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To examine the associations of dietary diversity with anaemia and iron status among primary school-aged children in South Africa.
An analysis was conducted with pooled individual data from the baseline surveys from three previously conducted independent intervention studies. Two different dietary diversity scores (DDS) were calculated based on data from 1-day (1-d) and 3-day (3-d) dietary recall periods, respectively. Logistic regression analysis was performed to examine the associations of dietary diversity with anaemia and iron status.
KwaZulu-Natal and North West provinces, South Africa.
Children (n 578) 5- to 12-year-old.
A DDS ≤ 4 was associated with higher odds of being anaemic (1-d P = 0·001; 3-d P = 0·006) and being iron deficient (ID) (3-d P < 0·001). For both recall periods, consumption of ‘vegetables and fruits other than vitamin A-rich’ and ‘animal-source foods (ASF)’ was associated with lower odds of being anaemic (both P = 0·002), and ‘organ meats’ with lower odds of being ID (1-d P = 0·045; 3-d P < 0·001). Consumption of ‘meat, chicken and fish’ was associated with lower odds of being anaemic (P = 0·045), and ‘vegetables and fruits other than vitamin A-rich’, ‘legumes, nuts and seeds’ and ‘ASF’ with lower odds of being ID for the 3-d recall period only (P = 0·038, P = 0·020 and P = 0·003, respectively).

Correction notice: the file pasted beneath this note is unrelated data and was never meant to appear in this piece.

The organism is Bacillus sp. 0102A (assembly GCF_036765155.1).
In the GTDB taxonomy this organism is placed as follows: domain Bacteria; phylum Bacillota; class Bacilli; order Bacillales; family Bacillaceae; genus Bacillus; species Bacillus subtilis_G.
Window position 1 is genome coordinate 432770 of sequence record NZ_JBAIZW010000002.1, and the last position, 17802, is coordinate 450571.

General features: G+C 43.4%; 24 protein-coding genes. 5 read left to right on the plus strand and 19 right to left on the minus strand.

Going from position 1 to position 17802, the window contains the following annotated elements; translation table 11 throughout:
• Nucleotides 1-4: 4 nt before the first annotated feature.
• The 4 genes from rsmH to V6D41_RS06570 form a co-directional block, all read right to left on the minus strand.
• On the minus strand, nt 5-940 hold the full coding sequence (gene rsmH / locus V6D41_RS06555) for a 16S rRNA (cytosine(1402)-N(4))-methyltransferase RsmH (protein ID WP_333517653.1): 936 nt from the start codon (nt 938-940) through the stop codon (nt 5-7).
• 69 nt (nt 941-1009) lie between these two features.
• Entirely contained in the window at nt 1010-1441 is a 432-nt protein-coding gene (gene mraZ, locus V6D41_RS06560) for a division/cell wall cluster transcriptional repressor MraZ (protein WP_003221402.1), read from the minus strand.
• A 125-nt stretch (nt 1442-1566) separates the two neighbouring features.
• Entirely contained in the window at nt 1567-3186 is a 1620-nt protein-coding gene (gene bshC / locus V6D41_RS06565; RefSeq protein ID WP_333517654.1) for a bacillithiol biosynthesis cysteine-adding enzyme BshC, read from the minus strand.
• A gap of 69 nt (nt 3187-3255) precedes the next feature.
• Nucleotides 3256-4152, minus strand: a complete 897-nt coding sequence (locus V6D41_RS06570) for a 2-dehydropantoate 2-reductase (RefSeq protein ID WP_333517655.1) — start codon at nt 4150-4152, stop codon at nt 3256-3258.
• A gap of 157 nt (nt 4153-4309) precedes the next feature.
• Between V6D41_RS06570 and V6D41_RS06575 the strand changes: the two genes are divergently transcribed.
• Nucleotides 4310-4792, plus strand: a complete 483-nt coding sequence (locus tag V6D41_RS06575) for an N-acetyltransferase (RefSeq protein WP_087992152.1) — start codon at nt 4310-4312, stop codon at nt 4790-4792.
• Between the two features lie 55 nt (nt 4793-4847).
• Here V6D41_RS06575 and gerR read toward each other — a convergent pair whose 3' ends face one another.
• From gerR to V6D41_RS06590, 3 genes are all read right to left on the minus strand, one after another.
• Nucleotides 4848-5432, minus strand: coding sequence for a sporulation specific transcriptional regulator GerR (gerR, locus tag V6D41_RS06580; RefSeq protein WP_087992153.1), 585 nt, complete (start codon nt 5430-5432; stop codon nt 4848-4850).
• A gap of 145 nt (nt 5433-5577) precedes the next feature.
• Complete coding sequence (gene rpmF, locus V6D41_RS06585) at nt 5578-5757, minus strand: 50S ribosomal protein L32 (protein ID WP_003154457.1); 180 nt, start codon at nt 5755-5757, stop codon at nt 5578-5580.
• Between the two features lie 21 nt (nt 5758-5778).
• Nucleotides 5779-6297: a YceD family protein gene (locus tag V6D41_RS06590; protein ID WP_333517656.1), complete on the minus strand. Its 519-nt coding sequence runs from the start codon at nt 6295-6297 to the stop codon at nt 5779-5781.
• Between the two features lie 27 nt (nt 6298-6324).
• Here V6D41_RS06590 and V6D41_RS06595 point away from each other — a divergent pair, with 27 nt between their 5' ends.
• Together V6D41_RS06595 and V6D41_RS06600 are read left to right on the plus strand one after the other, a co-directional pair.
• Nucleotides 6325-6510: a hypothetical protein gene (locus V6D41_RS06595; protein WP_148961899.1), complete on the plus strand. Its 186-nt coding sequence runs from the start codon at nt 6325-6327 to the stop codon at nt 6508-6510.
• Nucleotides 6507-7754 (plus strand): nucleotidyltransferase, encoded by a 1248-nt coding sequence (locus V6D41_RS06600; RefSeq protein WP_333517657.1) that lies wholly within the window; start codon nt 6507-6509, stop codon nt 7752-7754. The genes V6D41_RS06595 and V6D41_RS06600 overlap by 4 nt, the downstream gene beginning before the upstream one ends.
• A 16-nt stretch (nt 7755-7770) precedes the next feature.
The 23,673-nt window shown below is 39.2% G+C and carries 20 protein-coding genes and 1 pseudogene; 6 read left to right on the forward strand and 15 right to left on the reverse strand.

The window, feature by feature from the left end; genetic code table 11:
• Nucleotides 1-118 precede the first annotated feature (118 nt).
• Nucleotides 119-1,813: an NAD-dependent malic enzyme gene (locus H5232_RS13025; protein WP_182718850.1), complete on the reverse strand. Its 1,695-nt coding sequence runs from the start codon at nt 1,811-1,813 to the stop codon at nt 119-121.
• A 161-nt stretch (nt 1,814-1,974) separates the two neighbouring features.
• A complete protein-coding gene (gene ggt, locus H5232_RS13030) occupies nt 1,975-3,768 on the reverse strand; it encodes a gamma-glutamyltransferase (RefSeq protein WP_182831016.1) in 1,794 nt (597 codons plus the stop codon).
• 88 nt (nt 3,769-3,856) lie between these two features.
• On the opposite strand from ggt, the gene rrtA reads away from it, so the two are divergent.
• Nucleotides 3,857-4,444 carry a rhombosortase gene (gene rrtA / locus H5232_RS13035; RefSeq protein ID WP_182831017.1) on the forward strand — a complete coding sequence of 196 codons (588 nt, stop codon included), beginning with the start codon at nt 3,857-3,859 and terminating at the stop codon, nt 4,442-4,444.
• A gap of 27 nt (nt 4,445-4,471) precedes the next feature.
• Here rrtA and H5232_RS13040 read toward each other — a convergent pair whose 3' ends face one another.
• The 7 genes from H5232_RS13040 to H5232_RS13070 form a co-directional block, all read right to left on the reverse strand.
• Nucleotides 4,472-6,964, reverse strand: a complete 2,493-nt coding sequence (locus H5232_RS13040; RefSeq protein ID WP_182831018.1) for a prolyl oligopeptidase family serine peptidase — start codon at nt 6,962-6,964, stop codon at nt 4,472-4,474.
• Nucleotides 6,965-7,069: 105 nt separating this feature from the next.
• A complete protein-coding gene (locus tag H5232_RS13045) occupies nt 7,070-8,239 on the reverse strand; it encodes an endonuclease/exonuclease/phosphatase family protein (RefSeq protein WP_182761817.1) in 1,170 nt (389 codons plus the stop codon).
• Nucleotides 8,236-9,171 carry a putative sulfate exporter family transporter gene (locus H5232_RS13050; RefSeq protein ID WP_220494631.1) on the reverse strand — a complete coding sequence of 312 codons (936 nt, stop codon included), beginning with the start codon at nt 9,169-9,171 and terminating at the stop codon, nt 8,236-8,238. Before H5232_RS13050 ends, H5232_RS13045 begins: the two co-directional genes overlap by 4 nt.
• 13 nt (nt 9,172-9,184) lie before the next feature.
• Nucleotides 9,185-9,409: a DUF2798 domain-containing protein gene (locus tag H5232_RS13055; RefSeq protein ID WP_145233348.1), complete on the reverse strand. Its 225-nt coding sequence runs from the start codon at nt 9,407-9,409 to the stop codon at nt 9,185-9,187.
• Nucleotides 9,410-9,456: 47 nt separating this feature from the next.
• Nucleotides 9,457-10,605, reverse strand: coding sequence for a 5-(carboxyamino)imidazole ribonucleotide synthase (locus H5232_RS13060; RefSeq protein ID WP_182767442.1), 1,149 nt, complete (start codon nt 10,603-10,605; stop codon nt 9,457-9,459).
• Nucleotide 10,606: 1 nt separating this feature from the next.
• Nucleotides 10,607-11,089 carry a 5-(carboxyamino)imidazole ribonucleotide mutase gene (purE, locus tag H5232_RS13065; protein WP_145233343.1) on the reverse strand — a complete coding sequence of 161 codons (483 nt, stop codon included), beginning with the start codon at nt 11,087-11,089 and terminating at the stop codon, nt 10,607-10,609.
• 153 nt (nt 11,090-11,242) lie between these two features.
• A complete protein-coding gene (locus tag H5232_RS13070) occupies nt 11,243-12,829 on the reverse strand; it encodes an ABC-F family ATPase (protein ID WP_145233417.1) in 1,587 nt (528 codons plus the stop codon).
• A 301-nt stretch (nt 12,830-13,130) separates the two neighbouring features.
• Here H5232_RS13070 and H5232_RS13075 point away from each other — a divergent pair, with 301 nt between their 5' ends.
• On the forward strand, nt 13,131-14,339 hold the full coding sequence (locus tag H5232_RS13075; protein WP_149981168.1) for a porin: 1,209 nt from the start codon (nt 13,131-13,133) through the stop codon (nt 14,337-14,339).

In order to improve anaemia and iron status among primary school-aged children, dietary diversification, with emphasis on consumption of vegetables, fruits and ASF (including organ meats), should be promoted.
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